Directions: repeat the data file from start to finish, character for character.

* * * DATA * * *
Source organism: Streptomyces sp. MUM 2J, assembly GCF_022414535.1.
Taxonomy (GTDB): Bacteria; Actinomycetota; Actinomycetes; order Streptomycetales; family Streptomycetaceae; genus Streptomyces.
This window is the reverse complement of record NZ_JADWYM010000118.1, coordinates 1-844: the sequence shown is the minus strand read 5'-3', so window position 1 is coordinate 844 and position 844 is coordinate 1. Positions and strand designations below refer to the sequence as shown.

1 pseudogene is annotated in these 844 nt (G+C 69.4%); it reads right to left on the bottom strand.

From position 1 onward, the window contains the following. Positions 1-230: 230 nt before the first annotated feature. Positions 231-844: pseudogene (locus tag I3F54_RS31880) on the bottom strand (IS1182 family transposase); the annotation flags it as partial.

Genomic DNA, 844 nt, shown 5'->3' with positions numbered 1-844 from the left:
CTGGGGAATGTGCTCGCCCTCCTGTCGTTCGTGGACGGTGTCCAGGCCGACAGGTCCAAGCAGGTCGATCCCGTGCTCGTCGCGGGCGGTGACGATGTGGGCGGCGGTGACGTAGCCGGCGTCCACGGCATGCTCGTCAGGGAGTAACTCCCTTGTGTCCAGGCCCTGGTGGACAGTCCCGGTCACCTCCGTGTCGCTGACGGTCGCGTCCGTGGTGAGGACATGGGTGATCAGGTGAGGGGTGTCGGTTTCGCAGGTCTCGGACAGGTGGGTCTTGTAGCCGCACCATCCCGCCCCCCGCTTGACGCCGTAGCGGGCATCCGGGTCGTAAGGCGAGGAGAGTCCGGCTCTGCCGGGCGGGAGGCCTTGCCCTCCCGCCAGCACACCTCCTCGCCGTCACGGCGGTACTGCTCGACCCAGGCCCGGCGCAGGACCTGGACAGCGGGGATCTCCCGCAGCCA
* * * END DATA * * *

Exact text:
Source organism: Streptomyces sp. MUM 2J, assembly GCF_022414535.1.
Taxonomy (GTDB): Bacteria; Actinomycetota; Actinomycetes; order Streptomycetales; family Streptomycetaceae; genus Streptomyces.
This window is the reverse complement of record NZ_JADWYM010000118.1, coordinates 1-844: the sequence shown is the minus strand read 5'-3', so window position 1 is coordinate 844 and position 844 is coordinate 1. Positions and strand designations below refer to the sequence as shown.

1 pseudogene is annotated in these 844 nt (G+C 69.4%); it reads right to left on the bottom strand.

From position 1 onward, the window contains the following. Positions 1-230: 230 nt before the first annotated feature. Positions 231-844: pseudogene (locus tag I3F54_RS31880) on the bottom strand (IS1182 family transposase); the annotation flags it as partial.

Genomic DNA, 844 nt, shown 5'->3' with positions numbered 1-844 from the left:
CTGGGGAATGTGCTCGCCCTCCTGTCGTTCGTGGACGGTGTCCAGGCCGACAGGTCCAAGCAGGTCGATCCCGTGCTCGTCGCGGGCGGTGACGATGTGGGCGGCGGTGACGTAGCCGGCGTCCACGGCATGCTCGTCAGGGAGTAACTCCCTTGTGTCCAGGCCCTGGTGGACAGTCCCGGTCACCTCCGTGTCGCTGACGGTCGCGTCCGTGGTGAGGACATGGGTGATCAGGTGAGGGGTGTCGGTTTCGCAGGTCTCGGACAGGTGGGTCTTGTAGCCGCACCATCCCGCCCCCCGCTTGACGCCGTAGCGGGCATCCGGGTCGTAAGGCGAGGAGAGTCCGGCTCTGCCGGGCGGGAGGCCTTGCCCTCCCGCCAGCACACCTCCTCGCCGTCACGGCGGTACTGCTCGACCCAGGCCCGGCGCAGGACCTGGACAGCGGGGATCTCCCGCAGCCA